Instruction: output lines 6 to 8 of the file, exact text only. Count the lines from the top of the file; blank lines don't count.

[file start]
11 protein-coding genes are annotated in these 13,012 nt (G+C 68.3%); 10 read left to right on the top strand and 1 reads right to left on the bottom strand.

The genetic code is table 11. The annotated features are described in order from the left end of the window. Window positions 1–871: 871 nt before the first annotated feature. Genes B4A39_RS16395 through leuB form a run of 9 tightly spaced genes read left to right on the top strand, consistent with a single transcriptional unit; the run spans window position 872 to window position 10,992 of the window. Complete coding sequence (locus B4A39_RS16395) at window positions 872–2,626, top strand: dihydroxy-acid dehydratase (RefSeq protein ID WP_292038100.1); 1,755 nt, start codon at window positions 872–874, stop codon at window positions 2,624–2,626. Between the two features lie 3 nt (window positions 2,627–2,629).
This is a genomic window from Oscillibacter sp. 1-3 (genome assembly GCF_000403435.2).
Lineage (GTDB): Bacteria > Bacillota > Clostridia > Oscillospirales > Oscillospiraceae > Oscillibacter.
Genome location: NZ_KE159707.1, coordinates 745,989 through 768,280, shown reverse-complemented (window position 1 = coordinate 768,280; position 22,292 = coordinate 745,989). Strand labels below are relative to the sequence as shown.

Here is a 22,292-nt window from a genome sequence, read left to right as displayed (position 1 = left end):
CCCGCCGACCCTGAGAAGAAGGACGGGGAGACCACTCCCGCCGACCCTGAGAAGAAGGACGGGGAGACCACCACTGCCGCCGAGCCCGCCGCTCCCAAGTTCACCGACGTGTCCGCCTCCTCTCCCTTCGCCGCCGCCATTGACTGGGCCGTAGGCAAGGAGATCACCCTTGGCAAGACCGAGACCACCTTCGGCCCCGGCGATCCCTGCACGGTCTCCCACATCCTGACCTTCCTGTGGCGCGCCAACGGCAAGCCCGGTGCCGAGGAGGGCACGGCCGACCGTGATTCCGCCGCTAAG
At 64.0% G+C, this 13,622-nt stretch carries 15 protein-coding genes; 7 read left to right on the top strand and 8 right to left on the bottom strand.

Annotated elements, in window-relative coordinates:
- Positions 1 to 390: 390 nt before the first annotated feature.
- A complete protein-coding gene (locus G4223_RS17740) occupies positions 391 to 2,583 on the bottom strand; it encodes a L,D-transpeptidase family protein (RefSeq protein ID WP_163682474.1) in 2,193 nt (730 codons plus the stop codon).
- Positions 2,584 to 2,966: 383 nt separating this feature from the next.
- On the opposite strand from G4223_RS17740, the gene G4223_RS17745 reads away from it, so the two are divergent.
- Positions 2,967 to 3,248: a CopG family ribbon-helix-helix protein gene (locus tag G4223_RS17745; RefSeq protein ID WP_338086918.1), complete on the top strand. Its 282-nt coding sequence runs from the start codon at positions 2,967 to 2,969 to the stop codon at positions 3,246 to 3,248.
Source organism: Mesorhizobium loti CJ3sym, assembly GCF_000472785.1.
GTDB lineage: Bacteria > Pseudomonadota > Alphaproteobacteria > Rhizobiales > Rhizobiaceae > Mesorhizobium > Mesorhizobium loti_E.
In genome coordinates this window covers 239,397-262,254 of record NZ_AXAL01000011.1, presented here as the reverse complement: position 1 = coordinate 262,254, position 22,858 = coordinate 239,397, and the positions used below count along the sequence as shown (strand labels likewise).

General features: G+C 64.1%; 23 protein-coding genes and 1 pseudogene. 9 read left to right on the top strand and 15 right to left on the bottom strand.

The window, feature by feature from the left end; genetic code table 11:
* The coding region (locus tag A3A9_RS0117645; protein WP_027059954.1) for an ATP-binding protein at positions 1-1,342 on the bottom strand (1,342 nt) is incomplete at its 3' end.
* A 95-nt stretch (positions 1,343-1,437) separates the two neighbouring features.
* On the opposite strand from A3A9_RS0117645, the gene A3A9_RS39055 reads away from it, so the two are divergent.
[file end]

Here is a 22,292-nt window from a genome sequence, read left to right as displayed (position 1 = left end):
CCCGCCGACCCTGAGAAGAAGGACGGGGAGACCACTCCCGCCGACCCTGAGAAGAAGGACGGGGAGACCACCACTGCCGCCGAGCCCGCCGCTCCCAAGTTCACCGACGTGTCCGCCTCCTCTCCCTTCGCCGCCGCCATTGACTGGGCCGTAGGCAAGGAGATCACCCTTGGCAAGACCGAGACCACCTTCGGCCCCGGCGATCCCTGCACGGTCTCCCACATCCTGACCTTCCTGTGGCGCGCCAACGGCAAGCCCGGTGCCGAGGAGGGCACGGCCGACCGTGATTCCGCCGCTAAG
At 64.0% G+C, this 13,622-nt stretch carries 15 protein-coding genes; 7 read left to right on the top strand and 8 right to left on the bottom strand.